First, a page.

There is More to this NO than I can Explain


NO. Followed by a puzzled look and a little pushback.

Sometimes there is more to this NO than I can Explain.

Sometimes there is no time to give the explanation due to the circumstances.

Sometimes there are others around who cannot hear the details.

NO needs Trust.

Trust that when the awkward No arrives and seems out of context that there is something more at stake.

Trust that when the situation calms or the opportunity arises, the explanation will come.

Trust that trusts you.

Let the Teamwork Begin

Snow Snow Snow

It snowed. It snowed a lot. It is still snowing. In the next few hours the daunting task of digging out begins in our neighborhood, and neighborhoods all around us. These events cause a strange sense of teamwork that doesn’t always exist as we rally together and help each other. I have said before that sometimes snow is just what we need.

Let the teamwork begin! Now we just need a better way to keep this teamwork going when the snow isn’t falling outside.

How Do You Define Teamwork?

Teamwork.  There is a seemingly endless list of how to define it, thousands of books written about it, and the notion that we should all strive to obtain it.  Teamwork has been rattling around in my head lately, and I was trying to remember a defining moment for any team where I was a member.  Nothing was coming to mind until I met recently with a member of this team for breakfast.

This particular team had been through some rough times together, but also celebrated well during successes.  The defining moment that I remember was during a meeting where we had been instructed to reduce our budget.  It wasn’t just a little reduction, the reduction was large enough that it would cause everyone in the room to take a hit.  I had instructed each of them to bring a list of what was important that needed to remain, and a list of what could be reduced.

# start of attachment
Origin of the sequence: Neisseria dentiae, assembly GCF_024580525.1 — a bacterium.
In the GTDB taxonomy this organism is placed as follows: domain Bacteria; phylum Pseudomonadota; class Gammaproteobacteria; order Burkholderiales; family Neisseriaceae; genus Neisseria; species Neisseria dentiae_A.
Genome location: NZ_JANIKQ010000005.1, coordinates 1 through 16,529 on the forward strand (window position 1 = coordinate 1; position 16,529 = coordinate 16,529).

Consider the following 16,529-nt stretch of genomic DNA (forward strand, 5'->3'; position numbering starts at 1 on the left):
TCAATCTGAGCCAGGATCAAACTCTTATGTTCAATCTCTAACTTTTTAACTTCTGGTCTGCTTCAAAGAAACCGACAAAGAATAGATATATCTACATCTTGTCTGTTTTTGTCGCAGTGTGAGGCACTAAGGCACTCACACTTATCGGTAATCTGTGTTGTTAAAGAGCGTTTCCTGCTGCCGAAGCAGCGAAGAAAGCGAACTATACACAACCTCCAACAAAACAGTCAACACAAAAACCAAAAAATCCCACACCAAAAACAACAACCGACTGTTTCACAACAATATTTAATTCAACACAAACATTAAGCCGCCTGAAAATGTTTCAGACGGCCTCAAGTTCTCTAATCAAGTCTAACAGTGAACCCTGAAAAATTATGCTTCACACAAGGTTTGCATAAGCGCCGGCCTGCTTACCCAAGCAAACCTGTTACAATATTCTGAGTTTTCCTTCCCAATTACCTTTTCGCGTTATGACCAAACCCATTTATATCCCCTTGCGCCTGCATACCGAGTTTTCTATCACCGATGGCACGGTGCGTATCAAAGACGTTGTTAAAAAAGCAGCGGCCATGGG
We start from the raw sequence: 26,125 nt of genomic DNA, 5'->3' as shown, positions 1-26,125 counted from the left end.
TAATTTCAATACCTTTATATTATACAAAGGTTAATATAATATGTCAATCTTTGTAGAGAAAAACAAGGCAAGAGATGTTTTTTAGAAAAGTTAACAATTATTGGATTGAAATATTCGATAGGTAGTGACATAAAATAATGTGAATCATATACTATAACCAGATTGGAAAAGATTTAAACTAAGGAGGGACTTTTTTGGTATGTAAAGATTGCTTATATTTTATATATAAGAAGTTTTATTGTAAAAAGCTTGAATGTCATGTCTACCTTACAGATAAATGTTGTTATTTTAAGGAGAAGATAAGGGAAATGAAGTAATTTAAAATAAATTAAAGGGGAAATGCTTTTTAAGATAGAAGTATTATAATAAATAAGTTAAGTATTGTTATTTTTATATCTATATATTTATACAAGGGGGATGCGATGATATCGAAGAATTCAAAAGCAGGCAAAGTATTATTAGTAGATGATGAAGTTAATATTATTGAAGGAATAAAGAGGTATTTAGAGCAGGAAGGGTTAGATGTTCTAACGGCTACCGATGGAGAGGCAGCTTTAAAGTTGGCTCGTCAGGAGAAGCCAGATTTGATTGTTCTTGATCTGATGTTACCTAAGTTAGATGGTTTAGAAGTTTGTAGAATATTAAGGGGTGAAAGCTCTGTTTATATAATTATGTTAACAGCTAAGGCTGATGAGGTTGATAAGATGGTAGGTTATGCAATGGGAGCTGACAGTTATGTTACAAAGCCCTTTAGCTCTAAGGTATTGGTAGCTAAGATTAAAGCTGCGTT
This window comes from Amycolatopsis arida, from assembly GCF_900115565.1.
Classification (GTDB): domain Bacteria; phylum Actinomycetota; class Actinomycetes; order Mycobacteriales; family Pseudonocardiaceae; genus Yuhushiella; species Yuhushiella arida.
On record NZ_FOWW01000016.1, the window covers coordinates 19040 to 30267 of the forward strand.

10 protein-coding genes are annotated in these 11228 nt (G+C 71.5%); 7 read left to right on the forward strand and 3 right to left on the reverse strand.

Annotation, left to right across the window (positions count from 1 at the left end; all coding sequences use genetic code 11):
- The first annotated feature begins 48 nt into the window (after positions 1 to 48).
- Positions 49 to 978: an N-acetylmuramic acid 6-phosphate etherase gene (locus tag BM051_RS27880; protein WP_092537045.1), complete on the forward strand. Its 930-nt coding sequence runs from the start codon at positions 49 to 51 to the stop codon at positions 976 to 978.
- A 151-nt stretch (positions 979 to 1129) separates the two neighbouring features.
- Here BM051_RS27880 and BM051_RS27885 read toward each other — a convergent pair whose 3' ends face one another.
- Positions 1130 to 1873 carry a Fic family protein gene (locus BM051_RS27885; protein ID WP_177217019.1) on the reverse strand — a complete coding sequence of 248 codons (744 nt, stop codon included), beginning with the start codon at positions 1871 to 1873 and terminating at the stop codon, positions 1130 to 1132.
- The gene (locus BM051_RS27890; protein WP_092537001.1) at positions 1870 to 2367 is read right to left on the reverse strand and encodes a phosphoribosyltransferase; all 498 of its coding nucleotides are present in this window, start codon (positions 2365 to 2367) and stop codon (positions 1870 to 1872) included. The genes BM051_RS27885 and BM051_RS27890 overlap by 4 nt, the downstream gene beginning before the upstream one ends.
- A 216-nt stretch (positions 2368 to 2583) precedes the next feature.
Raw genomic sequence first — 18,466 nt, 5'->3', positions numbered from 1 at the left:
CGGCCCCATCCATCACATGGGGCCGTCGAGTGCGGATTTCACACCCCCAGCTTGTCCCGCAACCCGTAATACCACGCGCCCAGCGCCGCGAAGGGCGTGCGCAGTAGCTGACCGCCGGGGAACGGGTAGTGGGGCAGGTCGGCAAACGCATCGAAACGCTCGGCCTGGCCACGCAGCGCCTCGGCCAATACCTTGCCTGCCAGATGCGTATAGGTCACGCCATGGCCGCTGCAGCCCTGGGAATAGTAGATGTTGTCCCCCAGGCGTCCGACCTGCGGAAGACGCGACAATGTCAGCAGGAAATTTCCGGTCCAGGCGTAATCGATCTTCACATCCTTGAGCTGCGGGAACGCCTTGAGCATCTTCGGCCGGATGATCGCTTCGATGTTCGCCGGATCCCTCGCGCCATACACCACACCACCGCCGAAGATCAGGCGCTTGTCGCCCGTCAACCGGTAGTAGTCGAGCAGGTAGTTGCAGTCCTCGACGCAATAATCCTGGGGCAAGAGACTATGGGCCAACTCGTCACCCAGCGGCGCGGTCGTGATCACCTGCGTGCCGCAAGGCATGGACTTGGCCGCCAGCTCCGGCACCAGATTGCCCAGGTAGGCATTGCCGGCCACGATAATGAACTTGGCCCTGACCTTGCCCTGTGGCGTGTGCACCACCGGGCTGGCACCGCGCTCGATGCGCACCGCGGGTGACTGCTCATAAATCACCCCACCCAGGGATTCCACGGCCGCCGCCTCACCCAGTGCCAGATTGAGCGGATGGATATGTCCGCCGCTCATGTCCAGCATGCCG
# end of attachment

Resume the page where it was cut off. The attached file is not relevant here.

One by one, each member of this team shared their list.  The items on the lists were important things that would have a significant impact on each person’s part of the operation, their ability to provide the right level of service.  After all the lists were read, it became quiet.  Part of me expected the real battle to begin, and each person around that table would start lobbying about why their department should be retained, and someone else should take the cut.

It was at this very moment that I witnessed teamwork, and what I heard had and still has an impact on me.

“After listening to the group, their lists seem more important to the overall operation.  I think I can reduce a little more.”

“I can take the hit, let’s make sure that other department has what it needs this year.”

“I don’t know how I am going to explain this to my employees, but I am withdrawing my list of needs, the other lists just seem more pressing.”

One by one, every member of that team saw the overall organization and operation as more important than their particular department, silo, or fiefdom.  Each member of that team knew that the only “win” was ensuring that the organization “won” not whether or not it was a “win” for them individually.

How should we define teamwork?  Maybe the definition is simple.  Teamwork is when everyone that is working together can look beyond themselves, see the larger picture, and “take the hit” for others.